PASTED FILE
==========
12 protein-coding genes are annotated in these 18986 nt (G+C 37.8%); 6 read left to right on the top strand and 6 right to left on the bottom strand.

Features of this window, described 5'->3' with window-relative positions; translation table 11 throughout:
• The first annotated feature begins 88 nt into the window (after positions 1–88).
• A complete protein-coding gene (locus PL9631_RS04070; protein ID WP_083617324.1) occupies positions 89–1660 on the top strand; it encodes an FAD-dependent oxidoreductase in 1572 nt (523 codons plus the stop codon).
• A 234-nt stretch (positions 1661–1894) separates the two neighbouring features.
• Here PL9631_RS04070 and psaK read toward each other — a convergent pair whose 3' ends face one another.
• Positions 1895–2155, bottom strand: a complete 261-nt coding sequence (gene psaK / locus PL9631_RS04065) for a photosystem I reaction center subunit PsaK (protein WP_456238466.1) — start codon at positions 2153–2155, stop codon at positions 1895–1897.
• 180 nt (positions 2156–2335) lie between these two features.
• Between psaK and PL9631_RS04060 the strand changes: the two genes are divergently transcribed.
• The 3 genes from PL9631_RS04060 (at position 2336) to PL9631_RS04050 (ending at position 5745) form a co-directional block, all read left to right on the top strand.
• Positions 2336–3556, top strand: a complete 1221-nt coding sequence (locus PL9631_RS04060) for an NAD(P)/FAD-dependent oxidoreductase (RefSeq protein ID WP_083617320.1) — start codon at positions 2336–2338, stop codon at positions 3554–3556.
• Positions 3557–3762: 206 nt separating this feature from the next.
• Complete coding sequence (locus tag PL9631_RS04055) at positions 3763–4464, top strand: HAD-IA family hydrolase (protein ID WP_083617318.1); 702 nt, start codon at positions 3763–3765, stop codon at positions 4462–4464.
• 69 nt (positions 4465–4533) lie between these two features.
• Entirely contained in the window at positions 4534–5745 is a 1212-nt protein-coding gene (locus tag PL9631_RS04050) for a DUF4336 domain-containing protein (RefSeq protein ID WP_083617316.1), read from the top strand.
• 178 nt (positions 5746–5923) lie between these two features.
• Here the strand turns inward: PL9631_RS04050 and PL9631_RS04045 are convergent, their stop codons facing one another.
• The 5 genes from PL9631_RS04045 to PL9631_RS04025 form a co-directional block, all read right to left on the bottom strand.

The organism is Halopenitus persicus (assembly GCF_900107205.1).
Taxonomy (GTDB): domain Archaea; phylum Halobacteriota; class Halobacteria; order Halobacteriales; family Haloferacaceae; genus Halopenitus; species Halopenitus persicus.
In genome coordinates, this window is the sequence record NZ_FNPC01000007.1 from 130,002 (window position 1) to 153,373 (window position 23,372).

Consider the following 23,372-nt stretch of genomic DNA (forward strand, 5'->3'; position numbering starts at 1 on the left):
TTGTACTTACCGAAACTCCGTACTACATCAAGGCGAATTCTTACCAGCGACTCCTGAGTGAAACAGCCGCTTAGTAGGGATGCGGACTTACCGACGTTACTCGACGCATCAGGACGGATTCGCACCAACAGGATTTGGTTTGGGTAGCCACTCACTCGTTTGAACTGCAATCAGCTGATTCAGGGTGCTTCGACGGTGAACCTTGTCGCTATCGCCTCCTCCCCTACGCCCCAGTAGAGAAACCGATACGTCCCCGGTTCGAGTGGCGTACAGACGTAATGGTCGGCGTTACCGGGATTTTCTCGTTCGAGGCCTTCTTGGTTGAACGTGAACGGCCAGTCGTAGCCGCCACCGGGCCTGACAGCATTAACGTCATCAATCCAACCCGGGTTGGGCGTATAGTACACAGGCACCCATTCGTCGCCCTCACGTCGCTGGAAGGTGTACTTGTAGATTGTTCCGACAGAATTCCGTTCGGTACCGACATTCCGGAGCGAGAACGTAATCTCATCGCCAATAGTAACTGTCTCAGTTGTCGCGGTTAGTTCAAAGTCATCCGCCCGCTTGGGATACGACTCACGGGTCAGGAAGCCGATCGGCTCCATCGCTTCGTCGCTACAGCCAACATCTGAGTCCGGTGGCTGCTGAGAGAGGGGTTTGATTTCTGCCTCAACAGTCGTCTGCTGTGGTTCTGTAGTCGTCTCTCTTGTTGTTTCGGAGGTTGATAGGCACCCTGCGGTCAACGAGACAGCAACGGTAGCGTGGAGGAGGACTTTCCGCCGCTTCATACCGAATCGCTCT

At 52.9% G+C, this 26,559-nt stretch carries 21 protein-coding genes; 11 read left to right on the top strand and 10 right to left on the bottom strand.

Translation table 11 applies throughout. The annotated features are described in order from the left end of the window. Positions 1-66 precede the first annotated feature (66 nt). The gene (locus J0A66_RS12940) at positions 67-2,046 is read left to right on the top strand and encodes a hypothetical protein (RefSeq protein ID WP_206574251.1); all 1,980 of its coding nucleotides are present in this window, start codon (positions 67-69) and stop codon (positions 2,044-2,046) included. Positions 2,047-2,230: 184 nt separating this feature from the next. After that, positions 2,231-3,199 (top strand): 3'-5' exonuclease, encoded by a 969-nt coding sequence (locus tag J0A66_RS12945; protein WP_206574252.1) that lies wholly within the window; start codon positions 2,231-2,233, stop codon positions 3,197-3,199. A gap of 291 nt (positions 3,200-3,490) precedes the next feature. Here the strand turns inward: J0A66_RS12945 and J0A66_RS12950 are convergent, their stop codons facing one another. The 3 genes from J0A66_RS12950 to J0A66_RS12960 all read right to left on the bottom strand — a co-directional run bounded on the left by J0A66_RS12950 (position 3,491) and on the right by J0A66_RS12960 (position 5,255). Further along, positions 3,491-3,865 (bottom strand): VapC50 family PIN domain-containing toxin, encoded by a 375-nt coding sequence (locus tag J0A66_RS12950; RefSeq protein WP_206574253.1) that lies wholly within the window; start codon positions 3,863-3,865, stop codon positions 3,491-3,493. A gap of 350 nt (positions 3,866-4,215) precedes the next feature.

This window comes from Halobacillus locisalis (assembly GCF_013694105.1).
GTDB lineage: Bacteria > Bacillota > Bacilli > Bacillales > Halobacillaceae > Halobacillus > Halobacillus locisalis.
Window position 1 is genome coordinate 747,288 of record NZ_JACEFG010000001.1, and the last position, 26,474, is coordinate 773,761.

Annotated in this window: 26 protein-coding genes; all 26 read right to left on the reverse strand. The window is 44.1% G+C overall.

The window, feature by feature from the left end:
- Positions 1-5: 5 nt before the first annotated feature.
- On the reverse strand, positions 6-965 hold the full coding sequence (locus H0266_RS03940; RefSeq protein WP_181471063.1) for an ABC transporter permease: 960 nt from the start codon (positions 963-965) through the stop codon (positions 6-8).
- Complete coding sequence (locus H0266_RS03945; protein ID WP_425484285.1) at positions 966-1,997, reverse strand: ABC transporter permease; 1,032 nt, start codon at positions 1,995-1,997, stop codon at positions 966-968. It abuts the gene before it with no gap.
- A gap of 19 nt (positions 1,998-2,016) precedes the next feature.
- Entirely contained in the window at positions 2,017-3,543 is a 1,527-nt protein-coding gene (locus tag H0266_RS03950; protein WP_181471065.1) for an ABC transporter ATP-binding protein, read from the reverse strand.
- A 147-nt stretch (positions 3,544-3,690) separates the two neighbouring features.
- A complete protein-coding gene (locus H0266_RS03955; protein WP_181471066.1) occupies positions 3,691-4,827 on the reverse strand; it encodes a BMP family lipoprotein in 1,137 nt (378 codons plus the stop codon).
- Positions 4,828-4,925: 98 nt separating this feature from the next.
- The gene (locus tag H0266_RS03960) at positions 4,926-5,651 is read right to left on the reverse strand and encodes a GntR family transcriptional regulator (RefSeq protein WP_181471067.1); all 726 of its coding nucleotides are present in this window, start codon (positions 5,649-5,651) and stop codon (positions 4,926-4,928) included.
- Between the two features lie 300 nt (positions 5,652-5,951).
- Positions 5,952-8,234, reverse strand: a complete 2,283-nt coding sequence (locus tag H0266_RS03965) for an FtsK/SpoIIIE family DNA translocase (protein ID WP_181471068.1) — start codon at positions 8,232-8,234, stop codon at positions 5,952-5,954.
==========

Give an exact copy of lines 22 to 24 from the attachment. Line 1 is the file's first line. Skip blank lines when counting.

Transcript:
Consider the following 23,372-nt stretch of genomic DNA (forward strand, 5'->3'; position numbering starts at 1 on the left):
TTGTACTTACCGAAACTCCGTACTACATCAAGGCGAATTCTTACCAGCGACTCCTGAGTGAAACAGCCGCTTAGTAGGGATGCGGACTTACCGACGTTACTCGACGCATCAGGACGGATTCGCACCAACAGGATTTGGTTTGGGTAGCCACTCACTCGTTTGAACTGCAATCAGCTGATTCAGGGTGCTTCGACGGTGAACCTTGTCGCTATCGCCTCCTCCCCTACGCCCCAGTAGAGAAACCGATACGTCCCCGGTTCGAGTGGCGTACAGACGTAATGGTCGGCGTTACCGGGATTTTCTCGTTCGAGGCCTTCTTGGTTGAACGTGAACGGCCAGTCGTAGCCGCCACCGGGCCTGACAGCATTAACGTCATCAATCCAACCCGGGTTGGGCGTATAGTACACAGGCACCCATTCGTCGCCCTCACGTCGCTGGAAGGTGTACTTGTAGATTGTTCCGACAGAATTCCGTTCGGTACCGACATTCCGGAGCGAGAACGTAATCTCATCGCCAATAGTAACTGTCTCAGTTGTCGCGGTTAGTTCAAAGTCATCCGCCCGCTTGGGATACGACTCACGGGTCAGGAAGCCGATCGGCTCCATCGCTTCGTCGCTACAGCCAACATCTGAGTCCGGTGGCTGCTGAGAGAGGGGTTTGATTTCTGCCTCAACAGTCGTCTGCTGTGGTTCTGTAGTCGTCTCTCTTGTTGTTTCGGAGGTTGATAGGCACCCTGCGGTCAACGAGACAGCAACGGTAGCGTGGAGGAGGACTTTCCGCCGCTTCATACCGAATCGCTCT

At 52.9% G+C, this 26,559-nt stretch carries 21 protein-coding genes; 11 read left to right on the top strand and 10 right to left on the bottom strand.